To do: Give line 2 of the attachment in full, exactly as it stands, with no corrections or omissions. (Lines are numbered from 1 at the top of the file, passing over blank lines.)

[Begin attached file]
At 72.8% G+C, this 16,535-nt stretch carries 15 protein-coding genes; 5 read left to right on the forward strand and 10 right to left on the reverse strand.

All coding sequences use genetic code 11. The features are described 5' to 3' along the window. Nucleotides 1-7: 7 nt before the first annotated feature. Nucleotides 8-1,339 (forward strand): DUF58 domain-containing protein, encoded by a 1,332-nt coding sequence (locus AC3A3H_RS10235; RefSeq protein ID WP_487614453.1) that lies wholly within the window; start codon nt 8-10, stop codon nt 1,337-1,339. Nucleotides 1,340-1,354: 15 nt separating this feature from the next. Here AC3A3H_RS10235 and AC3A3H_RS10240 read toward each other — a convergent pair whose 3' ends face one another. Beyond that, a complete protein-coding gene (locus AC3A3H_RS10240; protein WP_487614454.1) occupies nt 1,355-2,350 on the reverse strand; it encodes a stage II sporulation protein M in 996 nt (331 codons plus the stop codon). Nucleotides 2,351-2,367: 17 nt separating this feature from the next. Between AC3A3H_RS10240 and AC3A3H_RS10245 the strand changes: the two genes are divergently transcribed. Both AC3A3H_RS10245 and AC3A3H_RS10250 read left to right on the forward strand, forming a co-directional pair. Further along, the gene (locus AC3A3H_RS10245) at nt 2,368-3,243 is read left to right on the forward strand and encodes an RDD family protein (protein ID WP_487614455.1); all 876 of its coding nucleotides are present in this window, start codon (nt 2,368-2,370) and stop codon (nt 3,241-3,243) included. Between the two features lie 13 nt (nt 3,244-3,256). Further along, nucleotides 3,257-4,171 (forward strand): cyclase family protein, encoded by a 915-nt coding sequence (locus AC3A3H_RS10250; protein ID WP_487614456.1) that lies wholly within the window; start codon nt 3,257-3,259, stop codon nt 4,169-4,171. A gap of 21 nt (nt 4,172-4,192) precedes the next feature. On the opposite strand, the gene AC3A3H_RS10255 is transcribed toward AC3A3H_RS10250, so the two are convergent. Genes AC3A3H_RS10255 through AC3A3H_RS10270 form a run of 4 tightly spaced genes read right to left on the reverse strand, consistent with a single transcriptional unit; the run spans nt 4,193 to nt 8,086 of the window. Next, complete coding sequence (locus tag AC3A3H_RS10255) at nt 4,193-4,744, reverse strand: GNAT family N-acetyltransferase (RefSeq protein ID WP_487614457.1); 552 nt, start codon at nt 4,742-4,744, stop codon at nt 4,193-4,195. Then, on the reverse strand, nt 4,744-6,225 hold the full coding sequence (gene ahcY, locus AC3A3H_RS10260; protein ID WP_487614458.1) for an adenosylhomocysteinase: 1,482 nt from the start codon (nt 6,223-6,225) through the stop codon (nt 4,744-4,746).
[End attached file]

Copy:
All coding sequences use genetic code 11. The features are described 5' to 3' along the window. Nucleotides 1-7: 7 nt before the first annotated feature. Nucleotides 8-1,339 (forward strand): DUF58 domain-containing protein, encoded by a 1,332-nt coding sequence (locus AC3A3H_RS10235; RefSeq protein ID WP_487614453.1) that lies wholly within the window; start codon nt 8-10, stop codon nt 1,337-1,339. Nucleotides 1,340-1,354: 15 nt separating this feature from the next. Here AC3A3H_RS10235 and AC3A3H_RS10240 read toward each other — a convergent pair whose 3' ends face one another. Beyond that, a complete protein-coding gene (locus AC3A3H_RS10240; protein WP_487614454.1) occupies nt 1,355-2,350 on the reverse strand; it encodes a stage II sporulation protein M in 996 nt (331 codons plus the stop codon). Nucleotides 2,351-2,367: 17 nt separating this feature from the next. Between AC3A3H_RS10240 and AC3A3H_RS10245 the strand changes: the two genes are divergently transcribed. Both AC3A3H_RS10245 and AC3A3H_RS10250 read left to right on the forward strand, forming a co-directional pair. Further along, the gene (locus AC3A3H_RS10245) at nt 2,368-3,243 is read left to right on the forward strand and encodes an RDD family protein (protein ID WP_487614455.1); all 876 of its coding nucleotides are present in this window, start codon (nt 2,368-2,370) and stop codon (nt 3,241-3,243) included. Between the two features lie 13 nt (nt 3,244-3,256). Further along, nucleotides 3,257-4,171 (forward strand): cyclase family protein, encoded by a 915-nt coding sequence (locus AC3A3H_RS10250; protein ID WP_487614456.1) that lies wholly within the window; start codon nt 3,257-3,259, stop codon nt 4,169-4,171. A gap of 21 nt (nt 4,172-4,192) precedes the next feature. On the opposite strand, the gene AC3A3H_RS10255 is transcribed toward AC3A3H_RS10250, so the two are convergent. Genes AC3A3H_RS10255 through AC3A3H_RS10270 form a run of 4 tightly spaced genes read right to left on the reverse strand, consistent with a single transcriptional unit; the run spans nt 4,193 to nt 8,086 of the window. Next, complete coding sequence (locus tag AC3A3H_RS10255) at nt 4,193-4,744, reverse strand: GNAT family N-acetyltransferase (RefSeq protein ID WP_487614457.1); 552 nt, start codon at nt 4,742-4,744, stop codon at nt 4,193-4,195. Then, on the reverse strand, nt 4,744-6,225 hold the full coding sequence (gene ahcY, locus AC3A3H_RS10260; protein ID WP_487614458.1) for an adenosylhomocysteinase: 1,482 nt from the start codon (nt 6,223-6,225) through the stop codon (nt 4,744-4,746).